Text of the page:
Ball also concedes that the Law and the gospel have different functions, for he says, “Moses gave the Law in tables of stone, but could not give power or ability to do what the Law required; but Christ writes the Law in the heart, and enables the faithful in some measure to do what he commands . . .the Law prefiguring Christ, and redemption in him, and teaching and commanding what ought to be done, but neither giving grace to do it, nor containing the substance of the thing prefigured, was given by Moses; but grace to do what was commanded came from Christ, in whom also the substance of what was prefigured by the ceremonies, is fulfilled.” (pp118-119). And Ball seems to affirm the common Puritan distinction of abstraction, that is, viewing the Law both strictly and largely considered, when he says: “the Law animated by Christ is pleasant and delightful, but as it is barely considered in opposition to Christ and to the gospel, [namely,] as it exacts perfect obedience, but gives no ability or power to perform what is required, it wounds, terrifies, kills and works wrath.” (p120). And again, “Of the Law there is a twofold use and consideration. One as it is a rigid exactor of entire obedience, and hand-writing against us for sin, and thus of itself barely considered, it wounds, but heals not. . .The other, as it points to Christ in whom salvation is to be found, and directs how to walk in all well-pleasing before the Lord, and thus it is an easy yoke. The Law considered without Christ wounds, kills, and revives sin by reason of our corruptions. But the Law considered in Christ, and as it points unto him, kills corruption, and converts the soul.” (pp120-121). Ball seems to echo this same thought later when he says: “Perfect obedience is commanded, that if a man will trust in his works to be justified thereby, he must either bring that which is every way complete, or be cast in judgment. Sincere obedience, though imperfect is approved, that the imperfection of their best works being covered, and their transgressions graciously pardoned, they might be accepted by faith in Christ, who is the end of the Law, as righteous unto eternal life. . .The Law requires perfect and exact obedience. . .and he that trusts in his works, if he continues not in everything that is written in the book of the Law to do them, he is accursed. But to them that be in Covenant, the Law was given with such moderation, that sincere obedience was accepted of them. . .” (p135). So then, in these statements, Ball tells us that though a perfect, moral obedience is truly required; yet in Christ, an evangelical obedience is accepted. There is a marked difference, though, between what the Law requires and what God accepts. Ball is not saying here that the Law requires both a perfect legal obedience on the one hand, but also an evangelical obedience on the other. He is saying that though God accepts our imperfect evangelical obedience in Christ, what the Law actually requires is a perfect, exact obedience.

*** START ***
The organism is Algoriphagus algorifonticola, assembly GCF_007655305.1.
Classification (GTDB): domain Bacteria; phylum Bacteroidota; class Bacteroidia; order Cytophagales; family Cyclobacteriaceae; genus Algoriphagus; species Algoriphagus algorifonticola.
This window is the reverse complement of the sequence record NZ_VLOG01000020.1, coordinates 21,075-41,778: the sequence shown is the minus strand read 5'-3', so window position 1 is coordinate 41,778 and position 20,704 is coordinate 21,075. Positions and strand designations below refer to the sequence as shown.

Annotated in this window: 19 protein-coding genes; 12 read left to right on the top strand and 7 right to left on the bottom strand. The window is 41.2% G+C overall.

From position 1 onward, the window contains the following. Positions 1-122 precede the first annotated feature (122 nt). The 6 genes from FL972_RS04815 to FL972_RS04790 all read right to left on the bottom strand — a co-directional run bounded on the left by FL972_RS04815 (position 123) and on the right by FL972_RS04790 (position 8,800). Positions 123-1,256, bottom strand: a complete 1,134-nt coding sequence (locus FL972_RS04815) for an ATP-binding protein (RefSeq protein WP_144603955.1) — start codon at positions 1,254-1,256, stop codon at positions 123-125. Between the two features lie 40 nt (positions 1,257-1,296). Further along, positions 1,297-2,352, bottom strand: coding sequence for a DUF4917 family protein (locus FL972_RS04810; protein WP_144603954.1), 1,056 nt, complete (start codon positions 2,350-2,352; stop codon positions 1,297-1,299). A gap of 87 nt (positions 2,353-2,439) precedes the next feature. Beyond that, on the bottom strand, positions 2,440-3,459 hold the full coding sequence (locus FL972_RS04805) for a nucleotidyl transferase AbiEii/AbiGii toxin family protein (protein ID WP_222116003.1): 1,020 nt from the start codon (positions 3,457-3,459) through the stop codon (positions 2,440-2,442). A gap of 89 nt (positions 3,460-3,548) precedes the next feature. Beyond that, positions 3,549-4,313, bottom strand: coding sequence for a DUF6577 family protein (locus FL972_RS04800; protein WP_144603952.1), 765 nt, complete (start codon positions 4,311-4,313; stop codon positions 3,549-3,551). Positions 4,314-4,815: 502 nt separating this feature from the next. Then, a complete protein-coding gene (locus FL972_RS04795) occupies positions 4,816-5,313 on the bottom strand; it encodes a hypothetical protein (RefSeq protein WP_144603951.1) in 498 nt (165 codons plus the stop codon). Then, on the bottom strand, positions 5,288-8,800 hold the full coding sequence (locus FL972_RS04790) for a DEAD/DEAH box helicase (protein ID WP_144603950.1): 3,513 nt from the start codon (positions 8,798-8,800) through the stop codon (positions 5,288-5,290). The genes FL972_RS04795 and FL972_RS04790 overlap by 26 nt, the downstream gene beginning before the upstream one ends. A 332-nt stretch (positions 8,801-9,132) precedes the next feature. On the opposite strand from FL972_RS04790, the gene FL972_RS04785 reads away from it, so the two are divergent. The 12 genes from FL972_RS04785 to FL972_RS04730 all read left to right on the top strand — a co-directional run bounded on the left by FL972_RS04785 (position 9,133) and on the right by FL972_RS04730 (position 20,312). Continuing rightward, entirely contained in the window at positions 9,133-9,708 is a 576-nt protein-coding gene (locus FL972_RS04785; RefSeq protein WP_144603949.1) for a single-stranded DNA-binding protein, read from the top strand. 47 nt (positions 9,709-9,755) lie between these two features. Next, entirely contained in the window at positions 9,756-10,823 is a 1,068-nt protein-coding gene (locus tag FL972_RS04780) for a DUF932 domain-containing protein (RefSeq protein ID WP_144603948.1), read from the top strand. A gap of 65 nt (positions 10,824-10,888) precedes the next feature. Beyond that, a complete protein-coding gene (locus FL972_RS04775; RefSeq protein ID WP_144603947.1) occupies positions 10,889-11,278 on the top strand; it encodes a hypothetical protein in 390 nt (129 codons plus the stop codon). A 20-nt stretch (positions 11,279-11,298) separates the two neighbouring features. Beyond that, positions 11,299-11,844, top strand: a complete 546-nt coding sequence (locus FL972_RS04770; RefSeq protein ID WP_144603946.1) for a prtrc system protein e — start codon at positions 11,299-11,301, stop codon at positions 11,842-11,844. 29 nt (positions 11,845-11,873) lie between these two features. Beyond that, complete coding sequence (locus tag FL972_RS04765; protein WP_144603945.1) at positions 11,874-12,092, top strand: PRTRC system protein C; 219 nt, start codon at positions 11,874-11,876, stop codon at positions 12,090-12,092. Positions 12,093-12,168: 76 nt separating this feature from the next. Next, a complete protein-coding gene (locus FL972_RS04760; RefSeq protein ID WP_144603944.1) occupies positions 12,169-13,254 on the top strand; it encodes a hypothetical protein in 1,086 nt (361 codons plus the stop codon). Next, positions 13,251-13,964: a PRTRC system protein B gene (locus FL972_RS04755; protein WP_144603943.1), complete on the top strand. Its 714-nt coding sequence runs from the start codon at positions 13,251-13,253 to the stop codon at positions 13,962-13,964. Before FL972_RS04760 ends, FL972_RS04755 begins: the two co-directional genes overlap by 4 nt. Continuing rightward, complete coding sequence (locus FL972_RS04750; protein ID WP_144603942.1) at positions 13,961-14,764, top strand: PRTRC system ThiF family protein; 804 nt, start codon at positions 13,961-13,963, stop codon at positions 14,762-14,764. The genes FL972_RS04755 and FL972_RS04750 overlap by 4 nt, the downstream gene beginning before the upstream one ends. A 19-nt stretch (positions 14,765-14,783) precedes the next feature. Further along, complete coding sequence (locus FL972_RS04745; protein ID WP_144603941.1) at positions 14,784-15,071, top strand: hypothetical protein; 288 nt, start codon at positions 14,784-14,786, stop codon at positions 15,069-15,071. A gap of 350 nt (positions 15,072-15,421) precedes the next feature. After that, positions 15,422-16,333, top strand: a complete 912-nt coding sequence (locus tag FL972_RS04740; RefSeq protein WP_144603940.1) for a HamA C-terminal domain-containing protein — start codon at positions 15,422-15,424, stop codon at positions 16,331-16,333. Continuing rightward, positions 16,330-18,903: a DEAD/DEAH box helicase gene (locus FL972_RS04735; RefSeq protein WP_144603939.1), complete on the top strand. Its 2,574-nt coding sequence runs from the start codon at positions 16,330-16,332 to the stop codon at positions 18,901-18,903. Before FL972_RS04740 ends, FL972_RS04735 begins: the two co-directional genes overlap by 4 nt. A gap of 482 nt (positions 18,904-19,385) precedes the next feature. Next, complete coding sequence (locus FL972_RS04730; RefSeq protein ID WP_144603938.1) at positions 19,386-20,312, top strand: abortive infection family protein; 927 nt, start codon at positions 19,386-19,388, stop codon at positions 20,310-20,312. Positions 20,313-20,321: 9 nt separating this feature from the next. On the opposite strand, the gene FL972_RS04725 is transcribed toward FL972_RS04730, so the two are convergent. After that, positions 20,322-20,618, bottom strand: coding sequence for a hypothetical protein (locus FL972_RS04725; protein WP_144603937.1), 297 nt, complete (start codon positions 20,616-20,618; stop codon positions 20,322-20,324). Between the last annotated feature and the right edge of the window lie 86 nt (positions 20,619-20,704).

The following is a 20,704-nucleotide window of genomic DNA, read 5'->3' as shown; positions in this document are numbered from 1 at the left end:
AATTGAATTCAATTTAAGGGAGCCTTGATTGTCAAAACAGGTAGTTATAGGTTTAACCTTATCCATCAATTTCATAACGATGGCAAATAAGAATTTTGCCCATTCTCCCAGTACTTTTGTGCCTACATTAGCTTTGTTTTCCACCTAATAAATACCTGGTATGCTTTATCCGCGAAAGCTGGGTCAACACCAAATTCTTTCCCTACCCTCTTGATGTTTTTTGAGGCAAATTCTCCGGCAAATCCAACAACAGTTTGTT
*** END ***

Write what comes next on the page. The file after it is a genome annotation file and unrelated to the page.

This is significant. Elsewhere, Ball had told us that what the Law required was an evangelical obedience—not a perfect exact obedience, but rather the obedience of faith. But scattered throughout his writings, we also have these statements affirming something entirely different: that though God in Christ accepts our imperfect (evangelical) obedience, still, what the Law requires is perfect, moral obedience. On the one hand, then, Ball tells us that the condition of the Law is evangelical; that is, the Law requires faith and only gospel obedience insofar as it proves the reality that one has embraced the covenant from the heart. This is how to understand all those “if” statements throughout Deuteronomy. But on the other hand, Ball also tells us in other places in his volume that the Law did indeed in and of itself actually require a perfect obedience, binding under a curse all who might break the least command. In other words, Ball seems to give us two very different answers to the question: did the Law require an evangelical obedience or a legal obedience? How do we reconcile Ball's diverse thoughts on the function of the Law in the Mosaic Covenant? Did the Law require an evangelical obedience or a perfect, exact, moral obedience?